Carbon and nitrogen stable isotope signals for an entire alpine flora, based on herbarium samples View Full Text


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Article Info

DATE

2016-06-28

AUTHORS

Christian Körner, Sebastian Leuzinger, Susanna Riedl, Rolf T. Siegwolf, Lea Streule

ABSTRACT

Stable carbon and nitrogen isotopes provide time-integrated signals of plant carbon and nitrogen relations. We assessed an entire alpine flora in the Swiss Alps at ca. 2400 m elevation, using year 2007 herbarium samples of 245 species, 141 genera and 42 families to explore functional trait diversity. Despite overall similar macro-environmental conditions (moisture, soils, elevation), signal variation covered the full spectrum known for C3 plants. Variation among means for plant families for both δ13C and δ15N was smaller than variation among species within families. Species identity was of far greater importance than family affiliation. Similarly, tissue nitrogen and carbon concentrations varied in a rather species-specific manner, not permitting any a priori plant functional group definition based on such traits. The study also yielded tissue-type specificity of isotope signals. The elevation signal in δ13C (known to be less negative at high elevation) was much less pronounced than observed previously in con-generic comparisons. Thus, elevational δ13C trends are hard to distinguish from species effects in mixed populations over narrow ranges of elevation. δ15N data offer more space for ecological interpretation and show family specificity of signals in few cases. Cyperaceae, the most prominent family in this region, show no discrimination against 15N (like Fabaceae) and must have access to N sources different from most other families. This deserves experimental clarification, given the significance of Cyperaceae in cold environments. Overall, our study evidenced very high functional diversity among alpine plant species, as captured by these isotope signals. More... »

PAGES

153-166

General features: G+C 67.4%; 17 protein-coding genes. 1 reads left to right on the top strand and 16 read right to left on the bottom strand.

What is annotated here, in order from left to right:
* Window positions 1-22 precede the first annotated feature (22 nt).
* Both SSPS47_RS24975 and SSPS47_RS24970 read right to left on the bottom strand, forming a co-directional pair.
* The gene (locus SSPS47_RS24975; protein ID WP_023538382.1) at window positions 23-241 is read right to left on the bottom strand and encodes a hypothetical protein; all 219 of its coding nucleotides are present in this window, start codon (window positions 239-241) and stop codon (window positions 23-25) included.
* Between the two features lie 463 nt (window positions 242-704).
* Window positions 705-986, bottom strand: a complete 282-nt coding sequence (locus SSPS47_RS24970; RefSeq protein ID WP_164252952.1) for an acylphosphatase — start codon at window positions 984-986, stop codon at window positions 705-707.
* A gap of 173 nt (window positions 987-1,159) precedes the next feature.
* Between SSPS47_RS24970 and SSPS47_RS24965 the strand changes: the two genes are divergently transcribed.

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    36 schema:description Stable carbon and nitrogen isotopes provide time-integrated signals of plant carbon and nitrogen relations. We assessed an entire alpine flora in the Swiss Alps at ca. 2400 m elevation, using year 2007 herbarium samples of 245 species, 141 genera and 42 families to explore functional trait diversity. Despite overall similar macro-environmental conditions (moisture, soils, elevation), signal variation covered the full spectrum known for C3 plants. Variation among means for plant families for both δ13C and δ15N was smaller than variation among species within families. Species identity was of far greater importance than family affiliation. Similarly, tissue nitrogen and carbon concentrations varied in a rather species-specific manner, not permitting any a priori plant functional group definition based on such traits. The study also yielded tissue-type specificity of isotope signals. The elevation signal in δ13C (known to be less negative at high elevation) was much less pronounced than observed previously in con-generic comparisons. Thus, elevational δ13C trends are hard to distinguish from species effects in mixed populations over narrow ranges of elevation. δ15N data offer more space for ecological interpretation and show family specificity of signals in few cases. Cyperaceae, the most prominent family in this region, show no discrimination against 15N (like Fabaceae) and must have access to N sources different from most other families. This deserves experimental clarification, given the significance of Cyperaceae in cold environments. Overall, our study evidenced very high functional diversity among alpine plant species, as captured by these isotope signals.
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